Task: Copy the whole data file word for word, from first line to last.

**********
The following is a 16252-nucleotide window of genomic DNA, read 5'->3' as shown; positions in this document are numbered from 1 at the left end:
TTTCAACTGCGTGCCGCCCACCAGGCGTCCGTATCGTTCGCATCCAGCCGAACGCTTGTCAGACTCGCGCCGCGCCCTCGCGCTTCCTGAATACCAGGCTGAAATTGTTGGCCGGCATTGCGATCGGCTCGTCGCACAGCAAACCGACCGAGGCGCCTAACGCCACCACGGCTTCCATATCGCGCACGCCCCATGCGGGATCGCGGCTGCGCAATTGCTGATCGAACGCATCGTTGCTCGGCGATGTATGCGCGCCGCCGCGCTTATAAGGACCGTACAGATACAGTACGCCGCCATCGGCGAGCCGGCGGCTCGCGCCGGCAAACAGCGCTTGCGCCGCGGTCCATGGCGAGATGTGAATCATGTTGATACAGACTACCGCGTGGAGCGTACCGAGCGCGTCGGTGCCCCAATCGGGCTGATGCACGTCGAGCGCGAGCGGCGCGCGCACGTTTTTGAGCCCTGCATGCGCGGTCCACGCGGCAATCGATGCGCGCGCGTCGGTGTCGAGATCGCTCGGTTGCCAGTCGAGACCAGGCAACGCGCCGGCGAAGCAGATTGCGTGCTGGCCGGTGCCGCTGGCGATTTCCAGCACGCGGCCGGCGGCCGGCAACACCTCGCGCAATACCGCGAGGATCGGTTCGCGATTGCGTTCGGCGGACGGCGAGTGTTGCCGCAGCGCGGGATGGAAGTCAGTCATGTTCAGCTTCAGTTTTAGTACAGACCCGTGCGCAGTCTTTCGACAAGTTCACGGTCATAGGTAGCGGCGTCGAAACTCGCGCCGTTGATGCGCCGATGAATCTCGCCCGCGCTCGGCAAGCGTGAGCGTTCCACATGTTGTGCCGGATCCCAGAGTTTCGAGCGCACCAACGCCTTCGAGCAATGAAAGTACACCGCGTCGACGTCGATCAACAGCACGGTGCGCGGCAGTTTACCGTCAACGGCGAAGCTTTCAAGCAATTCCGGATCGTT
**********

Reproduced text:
The following is a 16252-nucleotide window of genomic DNA, read 5'->3' as shown; positions in this document are numbered from 1 at the left end:
TTTCAACTGCGTGCCGCCCACCAGGCGTCCGTATCGTTCGCATCCAGCCGAACGCTTGTCAGACTCGCGCCGCGCCCTCGCGCTTCCTGAATACCAGGCTGAAATTGTTGGCCGGCATTGCGATCGGCTCGTCGCACAGCAAACCGACCGAGGCGCCTAACGCCACCACGGCTTCCATATCGCGCACGCCCCATGCGGGATCGCGGCTGCGCAATTGCTGATCGAACGCATCGTTGCTCGGCGATGTATGCGCGCCGCCGCGCTTATAAGGACCGTACAGATACAGTACGCCGCCATCGGCGAGCCGGCGGCTCGCGCCGGCAAACAGCGCTTGCGCCGCGGTCCATGGCGAGATGTGAATCATGTTGATACAGACTACCGCGTGGAGCGTACCGAGCGCGTCGGTGCCCCAATCGGGCTGATGCACGTCGAGCGCGAGCGGCGCGCGCACGTTTTTGAGCCCTGCATGCGCGGTCCACGCGGCAATCGATGCGCGCGCGTCGGTGTCGAGATCGCTCGGTTGCCAGTCGAGACCAGGCAACGCGCCGGCGAAGCAGATTGCGTGCTGGCCGGTGCCGCTGGCGATTTCCAGCACGCGGCCGGCGGCCGGCAACACCTCGCGCAATACCGCGAGGATCGGTTCGCGATTGCGTTCGGCGGACGGCGAGTGTTGCCGCAGCGCGGGATGGAAGTCAGTCATGTTCAGCTTCAGTTTTAGTACAGACCCGTGCGCAGTCTTTCGACAAGTTCACGGTCATAGGTAGCGGCGTCGAAACTCGCGCCGTTGATGCGCCGATGAATCTCGCCCGCGCTCGGCAAGCGTGAGCGTTCCACATGTTGTGCCGGATCCCAGAGTTTCGAGCGCACCAACGCCTTCGAGCAATGAAAGTACACCGCGTCGACGTCGATCAACAGCACGGTGCGCGGCAGTTTACCGTCAACGGCGAAGCTTTCAAGCAATTCCGGATCGTT